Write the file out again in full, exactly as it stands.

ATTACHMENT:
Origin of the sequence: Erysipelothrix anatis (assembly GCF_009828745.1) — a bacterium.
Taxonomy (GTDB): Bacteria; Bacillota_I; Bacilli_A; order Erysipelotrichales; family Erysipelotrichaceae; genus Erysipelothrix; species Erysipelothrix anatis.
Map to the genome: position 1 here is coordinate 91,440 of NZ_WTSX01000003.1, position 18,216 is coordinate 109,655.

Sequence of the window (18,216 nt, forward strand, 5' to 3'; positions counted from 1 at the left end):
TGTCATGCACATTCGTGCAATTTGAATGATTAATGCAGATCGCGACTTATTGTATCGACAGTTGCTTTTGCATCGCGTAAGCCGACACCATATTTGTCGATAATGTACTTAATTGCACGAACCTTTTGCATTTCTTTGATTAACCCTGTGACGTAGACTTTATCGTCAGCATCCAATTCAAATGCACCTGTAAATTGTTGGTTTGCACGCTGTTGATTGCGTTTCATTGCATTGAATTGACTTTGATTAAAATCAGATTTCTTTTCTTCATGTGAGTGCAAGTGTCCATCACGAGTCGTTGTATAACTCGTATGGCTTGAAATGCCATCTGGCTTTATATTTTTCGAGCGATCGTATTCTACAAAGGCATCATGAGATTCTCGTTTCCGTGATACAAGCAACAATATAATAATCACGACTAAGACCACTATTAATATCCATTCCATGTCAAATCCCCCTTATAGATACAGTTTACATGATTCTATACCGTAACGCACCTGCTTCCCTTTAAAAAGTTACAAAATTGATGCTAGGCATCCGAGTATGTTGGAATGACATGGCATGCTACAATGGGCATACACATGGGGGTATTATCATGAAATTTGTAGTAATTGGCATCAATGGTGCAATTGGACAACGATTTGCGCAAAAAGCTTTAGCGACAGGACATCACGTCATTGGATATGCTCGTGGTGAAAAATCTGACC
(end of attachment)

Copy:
Origin of the sequence: Erysipelothrix anatis (assembly GCF_009828745.1) — a bacterium.
Taxonomy (GTDB): Bacteria; Bacillota_I; Bacilli_A; order Erysipelotrichales; family Erysipelotrichaceae; genus Erysipelothrix; species Erysipelothrix anatis.
Map to the genome: position 1 here is coordinate 91,440 of NZ_WTSX01000003.1, position 18,216 is coordinate 109,655.

Sequence of the window (18,216 nt, forward strand, 5' to 3'; positions counted from 1 at the left end):
TGTCATGCACATTCGTGCAATTTGAATGATTAATGCAGATCGCGACTTATTGTATCGACAGTTGCTTTTGCATCGCGTAAGCCGACACCATATTTGTCGATAATGTACTTAATTGCACGAACCTTTTGCATTTCTTTGATTAACCCTGTGACGTAGACTTTATCGTCAGCATCCAATTCAAATGCACCTGTAAATTGTTGGTTTGCACGCTGTTGATTGCGTTTCATTGCATTGAATTGACTTTGATTAAAATCAGATTTCTTTTCTTCATGTGAGTGCAAGTGTCCATCACGAGTCGTTGTATAACTCGTATGGCTTGAAATGCCATCTGGCTTTATATTTTTCGAGCGATCGTATTCTACAAAGGCATCATGAGATTCTCGTTTCCGTGATACAAGCAACAATATAATAATCACGACTAAGACCACTATTAATATCCATTCCATGTCAAATCCCCCTTATAGATACAGTTTACATGATTCTATACCGTAACGCACCTGCTTCCCTTTAAAAAGTTACAAAATTGATGCTAGGCATCCGAGTATGTTGGAATGACATGGCATGCTACAATGGGCATACACATGGGGGTATTATCATGAAATTTGTAGTAATTGGCATCAATGGTGCAATTGGACAACGATTTGCGCAAAAAGCTTTAGCGACAGGACATCACGTCATTGGATATGCTCGTGGTGAAAAATCTGACC